Why the credit crunch is good for Liverpool but bad for Manchester Utd
Global belt tightening brings mixed fortunes to the big four
Manchester Utd’s £14m-a-year- AIG shirt sponsorship looked to be on rocky ground earlier this week, and the future of the deal looked no more certain as the US Federal Reserve rescued the insurance behemoth with a £47bn refinancing package yesterday: rather understandably, they will no longer consider sports sponsorship a ‘core activity’.
According to this morning’s Guardian, however, the frailty of the American International Group should not concern United as much as the intentions of the Glazer family. Malcolm and co have been forced to spend $150bn on ‘PIK‘ loans in recent months, the interest on which is a hefty 14.45 per cent. A Glazer representative insists that “the investment is for the long term,” although the Guardian strongly suspects ex Football League chairman, United fan and major dealmaker Keith Harris is touting for a new buyer.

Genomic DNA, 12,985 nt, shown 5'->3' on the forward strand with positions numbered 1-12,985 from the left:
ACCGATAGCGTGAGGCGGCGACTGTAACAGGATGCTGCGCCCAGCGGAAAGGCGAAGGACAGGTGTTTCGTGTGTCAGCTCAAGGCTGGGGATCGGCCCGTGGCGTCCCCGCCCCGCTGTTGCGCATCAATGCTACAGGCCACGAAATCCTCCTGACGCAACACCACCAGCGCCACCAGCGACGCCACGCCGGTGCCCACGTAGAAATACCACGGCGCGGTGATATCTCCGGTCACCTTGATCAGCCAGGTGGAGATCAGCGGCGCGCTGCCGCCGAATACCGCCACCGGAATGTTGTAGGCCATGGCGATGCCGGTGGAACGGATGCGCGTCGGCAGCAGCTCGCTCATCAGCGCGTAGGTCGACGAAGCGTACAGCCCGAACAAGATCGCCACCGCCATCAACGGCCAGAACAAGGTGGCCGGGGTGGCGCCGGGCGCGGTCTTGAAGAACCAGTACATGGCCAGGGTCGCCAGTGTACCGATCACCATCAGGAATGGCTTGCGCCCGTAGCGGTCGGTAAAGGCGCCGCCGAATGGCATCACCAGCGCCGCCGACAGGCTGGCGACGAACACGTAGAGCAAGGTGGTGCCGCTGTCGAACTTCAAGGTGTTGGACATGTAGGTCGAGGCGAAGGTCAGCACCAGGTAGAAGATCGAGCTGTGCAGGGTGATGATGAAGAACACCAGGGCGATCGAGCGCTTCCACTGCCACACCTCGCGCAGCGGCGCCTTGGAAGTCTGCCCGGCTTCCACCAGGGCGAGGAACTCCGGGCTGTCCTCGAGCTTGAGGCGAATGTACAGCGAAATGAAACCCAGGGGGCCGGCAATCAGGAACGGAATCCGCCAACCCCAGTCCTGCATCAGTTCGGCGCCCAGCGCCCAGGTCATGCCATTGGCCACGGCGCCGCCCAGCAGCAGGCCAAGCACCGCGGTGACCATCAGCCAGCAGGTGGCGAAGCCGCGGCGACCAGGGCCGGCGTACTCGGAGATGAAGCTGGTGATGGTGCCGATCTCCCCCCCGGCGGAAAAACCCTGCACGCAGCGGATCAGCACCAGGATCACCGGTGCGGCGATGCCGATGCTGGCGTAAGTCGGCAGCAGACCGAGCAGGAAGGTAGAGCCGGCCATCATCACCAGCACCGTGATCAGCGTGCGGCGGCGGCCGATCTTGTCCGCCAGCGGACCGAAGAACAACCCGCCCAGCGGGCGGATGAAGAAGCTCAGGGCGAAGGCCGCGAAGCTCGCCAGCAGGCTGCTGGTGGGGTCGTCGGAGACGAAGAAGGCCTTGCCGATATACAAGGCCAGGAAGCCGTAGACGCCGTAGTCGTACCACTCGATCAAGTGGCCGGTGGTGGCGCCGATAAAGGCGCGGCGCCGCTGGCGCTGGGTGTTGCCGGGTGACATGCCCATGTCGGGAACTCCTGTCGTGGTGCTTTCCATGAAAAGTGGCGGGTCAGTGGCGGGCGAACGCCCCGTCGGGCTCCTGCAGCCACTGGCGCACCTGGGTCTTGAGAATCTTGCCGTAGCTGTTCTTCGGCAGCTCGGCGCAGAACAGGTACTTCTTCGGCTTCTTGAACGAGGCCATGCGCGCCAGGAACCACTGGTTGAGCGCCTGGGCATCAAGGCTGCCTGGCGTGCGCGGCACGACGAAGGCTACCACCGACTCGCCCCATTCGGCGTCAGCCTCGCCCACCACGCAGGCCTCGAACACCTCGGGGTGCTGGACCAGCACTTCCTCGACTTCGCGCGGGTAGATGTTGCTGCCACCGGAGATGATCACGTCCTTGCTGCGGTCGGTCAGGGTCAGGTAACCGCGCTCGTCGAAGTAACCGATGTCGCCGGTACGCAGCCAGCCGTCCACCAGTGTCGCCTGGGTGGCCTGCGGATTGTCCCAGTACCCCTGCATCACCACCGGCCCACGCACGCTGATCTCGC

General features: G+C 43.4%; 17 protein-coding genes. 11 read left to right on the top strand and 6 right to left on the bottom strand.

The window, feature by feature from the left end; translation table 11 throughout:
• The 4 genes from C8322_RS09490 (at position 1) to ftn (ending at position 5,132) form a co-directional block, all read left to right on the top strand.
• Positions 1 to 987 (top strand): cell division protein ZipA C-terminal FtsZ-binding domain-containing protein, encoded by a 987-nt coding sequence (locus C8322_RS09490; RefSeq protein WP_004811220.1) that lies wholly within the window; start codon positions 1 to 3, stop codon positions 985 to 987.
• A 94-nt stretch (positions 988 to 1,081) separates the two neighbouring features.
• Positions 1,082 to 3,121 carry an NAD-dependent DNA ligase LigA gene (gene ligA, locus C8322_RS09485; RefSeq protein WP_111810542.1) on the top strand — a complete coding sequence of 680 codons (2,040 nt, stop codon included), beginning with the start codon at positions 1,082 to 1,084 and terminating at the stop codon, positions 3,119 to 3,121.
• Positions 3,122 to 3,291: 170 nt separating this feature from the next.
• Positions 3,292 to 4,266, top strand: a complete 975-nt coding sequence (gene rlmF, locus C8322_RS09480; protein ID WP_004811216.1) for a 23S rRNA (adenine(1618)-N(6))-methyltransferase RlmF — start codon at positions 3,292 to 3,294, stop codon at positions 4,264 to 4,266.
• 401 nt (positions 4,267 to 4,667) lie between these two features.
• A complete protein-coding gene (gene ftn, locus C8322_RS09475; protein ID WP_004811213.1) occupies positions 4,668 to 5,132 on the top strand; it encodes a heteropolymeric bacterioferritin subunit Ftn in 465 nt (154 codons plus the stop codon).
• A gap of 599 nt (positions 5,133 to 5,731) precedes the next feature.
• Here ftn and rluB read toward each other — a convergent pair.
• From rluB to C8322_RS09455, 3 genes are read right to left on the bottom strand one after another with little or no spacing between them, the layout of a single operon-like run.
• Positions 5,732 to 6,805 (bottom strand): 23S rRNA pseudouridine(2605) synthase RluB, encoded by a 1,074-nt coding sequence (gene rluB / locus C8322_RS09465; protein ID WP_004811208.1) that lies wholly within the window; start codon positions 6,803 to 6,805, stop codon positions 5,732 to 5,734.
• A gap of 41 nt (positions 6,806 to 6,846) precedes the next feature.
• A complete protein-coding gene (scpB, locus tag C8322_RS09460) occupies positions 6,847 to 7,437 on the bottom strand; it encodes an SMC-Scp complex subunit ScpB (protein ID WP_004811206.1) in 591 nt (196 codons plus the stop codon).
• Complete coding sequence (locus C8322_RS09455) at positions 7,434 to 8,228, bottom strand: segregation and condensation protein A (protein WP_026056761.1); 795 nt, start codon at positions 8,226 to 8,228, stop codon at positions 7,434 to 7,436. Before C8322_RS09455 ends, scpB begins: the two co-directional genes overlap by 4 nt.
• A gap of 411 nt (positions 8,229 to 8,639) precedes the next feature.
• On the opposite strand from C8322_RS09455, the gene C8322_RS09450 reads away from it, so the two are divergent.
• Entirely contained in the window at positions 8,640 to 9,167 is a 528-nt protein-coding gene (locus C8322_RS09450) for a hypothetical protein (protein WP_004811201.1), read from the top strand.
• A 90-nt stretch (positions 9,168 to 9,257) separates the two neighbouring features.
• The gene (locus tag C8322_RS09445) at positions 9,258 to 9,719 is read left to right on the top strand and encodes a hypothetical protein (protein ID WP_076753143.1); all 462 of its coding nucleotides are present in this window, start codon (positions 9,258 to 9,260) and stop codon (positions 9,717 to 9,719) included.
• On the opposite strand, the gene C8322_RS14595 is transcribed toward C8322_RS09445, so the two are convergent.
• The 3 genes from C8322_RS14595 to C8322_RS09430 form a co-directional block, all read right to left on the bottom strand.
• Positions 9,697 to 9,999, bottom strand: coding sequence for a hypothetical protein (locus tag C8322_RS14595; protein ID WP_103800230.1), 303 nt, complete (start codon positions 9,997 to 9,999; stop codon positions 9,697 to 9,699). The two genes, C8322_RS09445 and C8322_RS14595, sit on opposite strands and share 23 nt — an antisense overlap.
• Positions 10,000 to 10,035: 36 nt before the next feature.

In light of current affairs, keeping Cristiano Ronaldo on the books looks like a questionable decision – that £100m would be thoroughly useful at the moment, and they almost certainly won’t get an offer as ridiculous as that again.
Over in Liverpool, however, the crunch could have an entirely different effect on the club’s fiscal future. The much-maligned American combo Hank Hicks and Billy Bob Gillett appear to have expereinced trouble with creditors earlier this year, and the economic climate may soon force them out of the door. Don’t be surprised if a Dubai-based consortium take over at Liverpool before Christmas…